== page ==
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Grandma's Oatmeal Date Cookies

My Grandma Boldt used to make these thick and chewy Oatmeal Date Cookies.
I came across the recipe in my binder the other day and I remembered sitting at Grandma's big kitchen table writing out the recipe as she gave instructions. I was a teenager back then, already collecting recipes and I'd marked these as "Really Good!!"
She used the large flake oatmeal for them and although I've made them with regular oatmeal, they really are better using the large flake.

Make the Date filling first:
  • 1/2 pound dates
  • 1 cup water
  • 1/2 cup brown sugar
  1. Cut up dates and place in a saucepan.
  2. Add water and brown sugar and mix well.
  3. Bring to a boil and cook until mixture is thick (about 7-10 minutes).
  4. Set aside to cool.
For the cookies:
  • 1 cup butter or margarine
  • 2 cups brown sugar
  • 2 large eggs
  • 1 teaspoon baking soda
  • 2 teaspoons baking powder
  • 1 teaspoon cinnamon
  • 1/2 teaspoon salt
  • 2 cups flour
  • 4 cups large flake oatmeal
  1. Beat together the butter and brown sugar.
  2. Add eggs one at a time and mix well.
  3. Stir in dry ingredients except for oatmeal and mix until blended.
  4. Add oatmeal and mix well.
  5. Refrigerate for an hour or so to make it easier to handle the dough.
  6. Roll out dough on floured board and cut circles. 
  7. Place on cookie sheets and bake at 350ºF for about 10 minutes.
  8. Remove to rack or brown paper and let cool.
  9. Spread date filling generously on one cookie and top with another.
  10. Store in tightly covered container.  The cookies will soften when they are stored.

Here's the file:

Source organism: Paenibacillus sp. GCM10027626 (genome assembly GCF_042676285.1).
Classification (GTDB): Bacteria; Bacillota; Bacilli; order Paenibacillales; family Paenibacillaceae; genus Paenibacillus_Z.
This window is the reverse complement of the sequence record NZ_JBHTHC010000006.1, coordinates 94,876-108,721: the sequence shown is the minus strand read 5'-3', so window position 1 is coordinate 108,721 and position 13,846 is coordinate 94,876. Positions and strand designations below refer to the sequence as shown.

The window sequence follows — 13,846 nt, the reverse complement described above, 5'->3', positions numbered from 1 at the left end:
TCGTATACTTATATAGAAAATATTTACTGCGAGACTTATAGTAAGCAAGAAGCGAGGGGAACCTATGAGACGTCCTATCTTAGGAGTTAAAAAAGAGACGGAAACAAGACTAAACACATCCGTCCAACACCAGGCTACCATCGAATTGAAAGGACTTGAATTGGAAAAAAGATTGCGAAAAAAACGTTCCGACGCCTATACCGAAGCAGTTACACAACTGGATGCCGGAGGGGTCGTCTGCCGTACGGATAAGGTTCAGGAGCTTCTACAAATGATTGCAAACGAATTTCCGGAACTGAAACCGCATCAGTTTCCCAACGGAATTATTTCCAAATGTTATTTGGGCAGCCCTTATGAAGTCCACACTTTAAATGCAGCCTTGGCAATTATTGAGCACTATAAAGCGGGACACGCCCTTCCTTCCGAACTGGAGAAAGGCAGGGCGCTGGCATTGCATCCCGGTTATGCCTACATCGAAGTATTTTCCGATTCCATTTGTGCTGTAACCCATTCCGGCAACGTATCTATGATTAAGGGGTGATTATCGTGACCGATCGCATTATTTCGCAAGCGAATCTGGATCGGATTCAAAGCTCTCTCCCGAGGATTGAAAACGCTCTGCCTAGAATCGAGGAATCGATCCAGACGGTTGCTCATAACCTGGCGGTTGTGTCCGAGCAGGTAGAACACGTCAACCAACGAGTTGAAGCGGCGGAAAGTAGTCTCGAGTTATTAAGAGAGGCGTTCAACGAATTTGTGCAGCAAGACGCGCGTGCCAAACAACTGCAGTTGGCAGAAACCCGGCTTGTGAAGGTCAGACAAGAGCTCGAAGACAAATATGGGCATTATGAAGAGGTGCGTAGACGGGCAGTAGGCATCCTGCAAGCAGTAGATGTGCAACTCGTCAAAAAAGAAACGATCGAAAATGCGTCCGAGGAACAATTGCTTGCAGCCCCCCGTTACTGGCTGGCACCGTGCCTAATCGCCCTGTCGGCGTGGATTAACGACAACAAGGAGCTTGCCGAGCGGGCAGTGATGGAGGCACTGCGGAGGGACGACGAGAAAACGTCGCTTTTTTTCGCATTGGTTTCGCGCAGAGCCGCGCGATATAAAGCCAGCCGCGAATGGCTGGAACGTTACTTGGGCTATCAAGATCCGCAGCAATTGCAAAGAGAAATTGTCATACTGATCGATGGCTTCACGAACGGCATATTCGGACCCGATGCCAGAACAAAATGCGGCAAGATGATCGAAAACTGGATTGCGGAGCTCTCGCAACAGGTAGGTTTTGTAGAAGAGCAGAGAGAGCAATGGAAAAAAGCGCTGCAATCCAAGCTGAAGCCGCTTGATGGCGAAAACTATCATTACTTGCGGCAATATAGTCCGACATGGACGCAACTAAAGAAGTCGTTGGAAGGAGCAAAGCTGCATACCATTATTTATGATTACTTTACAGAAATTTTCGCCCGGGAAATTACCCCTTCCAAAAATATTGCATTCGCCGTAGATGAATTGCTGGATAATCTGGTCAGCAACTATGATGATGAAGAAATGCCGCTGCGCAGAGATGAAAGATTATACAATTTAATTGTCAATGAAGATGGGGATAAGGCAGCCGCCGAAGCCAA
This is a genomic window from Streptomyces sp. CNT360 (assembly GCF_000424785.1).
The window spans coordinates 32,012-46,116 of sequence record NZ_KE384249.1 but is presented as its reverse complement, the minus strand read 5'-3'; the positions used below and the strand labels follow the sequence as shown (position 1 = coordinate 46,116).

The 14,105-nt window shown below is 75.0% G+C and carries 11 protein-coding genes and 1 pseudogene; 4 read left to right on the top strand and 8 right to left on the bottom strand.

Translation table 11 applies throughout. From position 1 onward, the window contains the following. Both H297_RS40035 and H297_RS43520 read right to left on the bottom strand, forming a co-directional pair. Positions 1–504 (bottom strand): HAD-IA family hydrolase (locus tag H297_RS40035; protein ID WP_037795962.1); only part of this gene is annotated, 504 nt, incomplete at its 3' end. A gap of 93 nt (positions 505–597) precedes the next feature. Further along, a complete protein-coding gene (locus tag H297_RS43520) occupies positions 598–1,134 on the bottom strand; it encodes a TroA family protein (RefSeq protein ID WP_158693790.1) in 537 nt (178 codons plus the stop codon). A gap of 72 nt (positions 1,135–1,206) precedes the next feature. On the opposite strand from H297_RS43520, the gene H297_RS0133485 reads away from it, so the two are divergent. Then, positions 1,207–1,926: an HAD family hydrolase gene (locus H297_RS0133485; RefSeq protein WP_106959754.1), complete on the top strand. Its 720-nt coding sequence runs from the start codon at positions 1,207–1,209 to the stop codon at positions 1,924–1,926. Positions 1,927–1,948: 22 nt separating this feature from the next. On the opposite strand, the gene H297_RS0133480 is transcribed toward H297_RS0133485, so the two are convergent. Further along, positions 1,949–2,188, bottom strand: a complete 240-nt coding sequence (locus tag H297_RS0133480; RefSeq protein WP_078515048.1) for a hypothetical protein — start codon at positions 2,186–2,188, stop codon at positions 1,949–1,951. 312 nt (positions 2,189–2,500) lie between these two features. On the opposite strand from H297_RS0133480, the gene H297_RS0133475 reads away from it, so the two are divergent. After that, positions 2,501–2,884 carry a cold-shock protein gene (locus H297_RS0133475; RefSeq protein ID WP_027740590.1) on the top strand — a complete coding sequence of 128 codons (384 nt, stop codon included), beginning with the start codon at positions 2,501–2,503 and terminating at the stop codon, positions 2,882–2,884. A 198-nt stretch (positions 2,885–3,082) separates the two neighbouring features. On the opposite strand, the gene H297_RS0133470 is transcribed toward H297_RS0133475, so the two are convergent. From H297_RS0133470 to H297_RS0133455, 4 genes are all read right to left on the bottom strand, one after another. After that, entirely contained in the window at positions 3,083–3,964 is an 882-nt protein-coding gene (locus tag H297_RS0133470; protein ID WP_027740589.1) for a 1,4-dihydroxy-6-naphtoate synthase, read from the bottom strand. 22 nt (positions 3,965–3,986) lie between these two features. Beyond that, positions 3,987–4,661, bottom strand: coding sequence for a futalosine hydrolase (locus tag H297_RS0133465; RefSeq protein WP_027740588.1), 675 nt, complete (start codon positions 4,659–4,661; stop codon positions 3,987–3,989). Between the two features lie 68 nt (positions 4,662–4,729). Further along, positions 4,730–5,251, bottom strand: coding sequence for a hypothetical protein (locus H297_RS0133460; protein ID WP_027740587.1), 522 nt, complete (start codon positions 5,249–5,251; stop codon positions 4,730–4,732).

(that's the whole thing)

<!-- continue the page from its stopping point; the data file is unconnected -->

11. These cookies also freeze well.


  1. Oh yummy; I love Oatmeal Date Cookies. I'd love one or two for breakfast; they are after all
    made with oatmeal.

  2. My grandmother also made a delicious oatmeal date cookie. I have never been able to duplicate them even though she gave me the recipe. (Perhaps she bought them at the bakery! 🙂)

  3. These look delicious! Two related questions:
    What size is your cookie cutter and what is the yield from this recipe?

  4. Cookie cutter was about 2 1/2 inches. I can't remember how many it made - I'm going to guess 24-30 sandwich cookies. I've also rolled the dough into logs like you do for refrigerator cookies and cut them into slices. The only thing is that they look different as you slice through the large oat flakes. They are good no matter how you cut them!

  5. What exactly is 'large flake' oatmeal? Is that like the rolled oats instead of minute oats, or is it something I'm not finding in beautiful Kansas? They do look good and I'm very fond of dates and date filling.


    Alice E

    1. I think "large flake" means old-fashioned rolled oats, and "small flake" means quick-cooking oats.

  6. My mom made a delicious oatmeal cookie. Instead of the date filling she made a brown sugar icing filling - we devoured these almost as fast as she could make them at Christmas time.

  7. My Mom used to make these as a "special treat" when I was a little girl in Manitoba, more than 50+ years ago. I think the recipe came from the Robin Hood Flour Co. And yes, all oatmeal was "large flake" then because instant didn't exist!

  8. Oatmeal cookies delicious. The addition of dates I'm not familiar with. I usually have oatmeal on hand in the freezer (we enjoy a bowl of hot porridge in the mornings). My one question that I'm wondering about - to be honest I'm not thrilled about rolling out cookie dough and cutting them out. I've got a couple of cookie scoops (like the old ice cream scoops) - am wondering if I might try making them using the cookie scoop - an experiment for sure to try.

    1. An alternative to rolling the dough is to make it into logs like for refrigerator cookies. Refrigerate the dough for several hours, then slice and bake.


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